29/05/2007 - 22:00

Shortages no threat to bottom line

29/05/2007 - 22:00

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Labour and material shortages may be hurting some builders, but most in the industry are enjoying a period of above-average profits, according to a survey of Western Australia’s largest builders.

Shortages no threat to bottom line

Labour and material shortages may be hurting some builders, but most in the industry are enjoying a period of above-average profits, according to a survey of Western Australia’s largest builders.

Results from the March quarter survey of 62 major WA builders, undertaken by the Master Builders Association of WA and Bentley’s MRI, found the building industry had shown remarkable resilience in overcoming trading difficulties to record a strong result.

More than 92 per cent of builders reported average profits or above, compared with 79 per cent in the June quarter of 2006.

MBA WA housing director Gavan Forster said housing sales activity and display centre traffic remained satisfactory and some post-budget revival in the first home market was expected.

“The revival will be gradual as would-be buyers locked into fixed-term rentals will likely delay their purchasing decision until the expiry of their leasing agreements,” he said

Most builders surveyed believed the government’s new five-star plus water and energy regulations would have a smooth introduction from September, with some noting that around 40 per cent of buyers had already requested solar or gas boosted hot water systems.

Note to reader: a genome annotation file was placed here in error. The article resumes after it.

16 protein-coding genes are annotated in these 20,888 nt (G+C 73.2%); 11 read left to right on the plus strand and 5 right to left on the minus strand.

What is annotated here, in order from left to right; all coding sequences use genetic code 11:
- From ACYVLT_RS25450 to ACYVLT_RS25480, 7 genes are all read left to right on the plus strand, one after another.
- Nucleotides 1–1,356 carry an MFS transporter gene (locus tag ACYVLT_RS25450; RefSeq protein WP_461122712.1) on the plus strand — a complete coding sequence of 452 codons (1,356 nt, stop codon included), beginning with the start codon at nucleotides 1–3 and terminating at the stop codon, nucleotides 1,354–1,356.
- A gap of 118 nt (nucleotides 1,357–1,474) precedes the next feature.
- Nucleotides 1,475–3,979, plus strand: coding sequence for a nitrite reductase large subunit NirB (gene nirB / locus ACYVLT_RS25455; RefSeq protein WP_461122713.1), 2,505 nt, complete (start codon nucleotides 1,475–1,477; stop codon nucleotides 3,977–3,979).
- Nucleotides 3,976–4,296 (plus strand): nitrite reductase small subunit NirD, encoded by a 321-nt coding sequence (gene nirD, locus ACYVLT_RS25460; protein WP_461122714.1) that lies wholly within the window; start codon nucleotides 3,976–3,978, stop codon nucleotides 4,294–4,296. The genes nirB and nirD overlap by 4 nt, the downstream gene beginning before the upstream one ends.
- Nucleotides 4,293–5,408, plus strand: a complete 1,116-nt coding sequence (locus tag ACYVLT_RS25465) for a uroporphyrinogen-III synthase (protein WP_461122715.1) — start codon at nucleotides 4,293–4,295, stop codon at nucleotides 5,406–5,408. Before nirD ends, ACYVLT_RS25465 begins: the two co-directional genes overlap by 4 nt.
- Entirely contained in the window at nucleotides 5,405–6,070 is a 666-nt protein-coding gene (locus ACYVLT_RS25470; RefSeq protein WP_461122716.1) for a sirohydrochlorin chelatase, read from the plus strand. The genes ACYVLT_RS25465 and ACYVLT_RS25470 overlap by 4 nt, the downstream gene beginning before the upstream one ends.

However, the proposed mandatory requirements for grey-water systems or rainwater tanks as part of the initiative’s second stage are believed to be more problematic, with just 5 per cent of buyers currently requesting those items.

Mr Forster said most buyers considered rainwater tanks a great idea, but were reluctant to pay for them.

“It’s not just the cost of the tank itself, but the plumbing and installation costs which homebuyers will have to wear. There’s also the issue of tanks on small lots, where do you put them?”

Despite a number of upcoming challenges, Mr Forster said industry prospects remained positive, with more than 20,000 dwelling starts expected in 2007-08, the fifth successive year starts have exceeded this threshold level.

Housing construction cost increases would ease to between a modest five and 8 per cent over the period, he said.

WA’s largest home builder, BGC, is expecting a steady stream of new housing projects this year.

The company had 4,558 home starts during 2005-06 across its Homestyle, Commodore, BGC Australia, WA Housing Centre and National Homes brands.

General manager Gerry Forde said that, due to the overheated market last year, the company planned to be more cautious with sales this year, by not selling more than it could build.

“Demand for housing will remain strong in WA, but the biggest issue facing builders will be getting hold of more land,” Mr Forde said.

STANDING BY BUSINESS. TRUSTED BY BUSINESS.

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